SmartTrack would open by 2021—a very aggressive target considering the lethargic pace of Metrolinx expansion—and offer service at least every 15 minutes. The Scarborough subway would still be under construction, and a good chunk of the subway’s potential riders would have a better way to get around the city.
Tory hopes that with Toronto bringing one-third of the anticipated $8 billion cost to the table, other governments might be persuaded to spend big and spend quickly. He even believes that a Tim Hudak win in the coming provincial election would not be fatal to the plan, because it just “makes way too much sense.”
Toronto would pay for its share with Tax Increment Financing (TIF), which operates by earmarking taxes collected only because the new transit line is in place. Tory’s team has done preliminary number crunching, and it estimates that, based simply on lands around the rail corridor from Liberty Village to the Don River, there would be $150 million in new annual tax revenue. Of this, part would be earmarked for Tory’s proposal, with the equivalent of $2.5 billion (2014) dollars taken from this source. A detailed study (after a Tory victory) would be needed to verify this. What Tory’s plan does not tell us is whether reserving some of the taxes for SmartTrack would elbow other deserving projects off of the table.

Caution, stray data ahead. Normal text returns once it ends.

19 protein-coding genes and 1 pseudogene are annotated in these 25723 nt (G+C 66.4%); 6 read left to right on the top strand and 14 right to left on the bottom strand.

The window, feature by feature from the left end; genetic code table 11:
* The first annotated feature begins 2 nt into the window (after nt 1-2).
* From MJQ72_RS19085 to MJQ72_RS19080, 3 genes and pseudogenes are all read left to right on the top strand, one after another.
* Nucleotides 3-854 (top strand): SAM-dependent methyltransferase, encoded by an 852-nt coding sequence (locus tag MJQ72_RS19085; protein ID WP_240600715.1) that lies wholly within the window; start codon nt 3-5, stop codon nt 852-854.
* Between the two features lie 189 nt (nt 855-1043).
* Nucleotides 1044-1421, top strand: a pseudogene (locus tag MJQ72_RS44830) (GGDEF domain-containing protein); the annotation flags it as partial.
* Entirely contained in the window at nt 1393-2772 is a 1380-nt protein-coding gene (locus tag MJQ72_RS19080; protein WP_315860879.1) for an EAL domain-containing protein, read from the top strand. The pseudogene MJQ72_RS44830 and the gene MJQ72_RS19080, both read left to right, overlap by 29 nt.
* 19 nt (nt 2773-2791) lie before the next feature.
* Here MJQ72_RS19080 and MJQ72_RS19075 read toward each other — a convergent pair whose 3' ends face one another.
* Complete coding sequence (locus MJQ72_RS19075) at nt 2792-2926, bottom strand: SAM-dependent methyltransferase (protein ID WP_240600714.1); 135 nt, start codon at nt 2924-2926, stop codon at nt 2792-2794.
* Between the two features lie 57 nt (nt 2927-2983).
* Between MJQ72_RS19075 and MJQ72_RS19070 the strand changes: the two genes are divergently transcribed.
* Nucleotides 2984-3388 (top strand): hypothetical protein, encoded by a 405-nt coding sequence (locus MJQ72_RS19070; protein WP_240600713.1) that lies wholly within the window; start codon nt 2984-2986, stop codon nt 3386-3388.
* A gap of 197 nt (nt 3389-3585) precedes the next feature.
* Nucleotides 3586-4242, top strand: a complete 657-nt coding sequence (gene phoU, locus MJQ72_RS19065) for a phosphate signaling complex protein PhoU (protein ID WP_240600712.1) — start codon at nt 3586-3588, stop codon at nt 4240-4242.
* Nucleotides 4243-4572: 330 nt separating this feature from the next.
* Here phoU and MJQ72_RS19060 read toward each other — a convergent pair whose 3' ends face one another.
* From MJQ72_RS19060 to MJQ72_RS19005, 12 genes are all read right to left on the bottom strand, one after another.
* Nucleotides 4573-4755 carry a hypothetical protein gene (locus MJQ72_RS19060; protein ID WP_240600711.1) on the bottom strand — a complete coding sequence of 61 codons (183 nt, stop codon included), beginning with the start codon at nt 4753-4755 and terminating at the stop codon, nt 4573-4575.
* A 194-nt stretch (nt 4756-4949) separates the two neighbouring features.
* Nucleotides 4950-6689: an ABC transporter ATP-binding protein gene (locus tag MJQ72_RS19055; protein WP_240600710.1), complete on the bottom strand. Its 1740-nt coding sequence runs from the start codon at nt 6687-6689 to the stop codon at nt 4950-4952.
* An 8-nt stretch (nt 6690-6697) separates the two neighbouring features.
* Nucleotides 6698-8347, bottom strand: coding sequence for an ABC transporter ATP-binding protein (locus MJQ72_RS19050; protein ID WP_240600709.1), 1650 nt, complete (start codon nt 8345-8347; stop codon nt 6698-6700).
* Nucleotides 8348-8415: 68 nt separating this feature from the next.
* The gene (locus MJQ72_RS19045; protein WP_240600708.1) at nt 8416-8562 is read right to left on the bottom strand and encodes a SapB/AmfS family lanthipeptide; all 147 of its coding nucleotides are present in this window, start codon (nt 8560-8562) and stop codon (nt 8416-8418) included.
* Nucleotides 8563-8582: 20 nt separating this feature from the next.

Metrolinx is keen on Regional Express Rail, but whether it wants to push ahead as quickly remains to be seen. As for Ottawa, a lot would depend on who was in power when the time came for funding negotiations.
One of SmartTrack’s major roles would be to relieve Yonge-Bloor transit congestion. Riders who would otherwise funnel into the outer parts of the subway network would instead have a direct route to downtown. For this to have a meaningful effect, though, other factors—including frequent service, ease of access at stations, and a low fare—would have to be in place. Tory proposes that although this would be a Metrolinx line, a regular TTC fare (and free transfers to and from connecting TTC routes) would apply. In that respect, SmartTrack would be more like the Eglinton LRT line (a Metrolinx route that will be part of the TTC fare system) than a GO line, even though it would run mostly in GO corridors.
The new route is projected to carry 200,000 riders per day, but Tory’s team was unsure how many of these riders would be redirected from downtown trips, how many would be taking new counter-peak trips to suburban centres, and how many would be making off-peak trips. The numbers would depend in part on the service that would be operated. If only four trains per hour come into downtown, this would limit how many trips could be rerouted from Yonge-Bloor.